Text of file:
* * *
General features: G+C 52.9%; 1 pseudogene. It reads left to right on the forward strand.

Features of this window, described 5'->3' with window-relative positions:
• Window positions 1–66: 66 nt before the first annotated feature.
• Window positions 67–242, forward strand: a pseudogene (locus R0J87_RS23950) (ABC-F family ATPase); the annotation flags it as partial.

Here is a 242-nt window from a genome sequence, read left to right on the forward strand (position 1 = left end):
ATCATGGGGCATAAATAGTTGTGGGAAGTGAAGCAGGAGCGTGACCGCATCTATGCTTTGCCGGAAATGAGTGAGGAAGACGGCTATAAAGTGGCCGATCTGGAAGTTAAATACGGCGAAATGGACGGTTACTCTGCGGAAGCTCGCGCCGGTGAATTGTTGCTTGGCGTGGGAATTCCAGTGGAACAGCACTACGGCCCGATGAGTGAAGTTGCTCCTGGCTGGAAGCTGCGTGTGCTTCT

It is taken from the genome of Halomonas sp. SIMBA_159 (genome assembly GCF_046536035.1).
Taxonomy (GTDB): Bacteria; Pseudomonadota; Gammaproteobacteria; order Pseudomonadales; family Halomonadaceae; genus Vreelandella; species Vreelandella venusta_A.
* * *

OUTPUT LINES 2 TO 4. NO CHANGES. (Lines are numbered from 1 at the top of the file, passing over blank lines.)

Features of this window, described 5'->3' with window-relative positions:
• Window positions 1–66: 66 nt before the first annotated feature.
• Window positions 67–242, forward strand: a pseudogene (locus R0J87_RS23950) (ABC-F family ATPase); the annotation flags it as partial.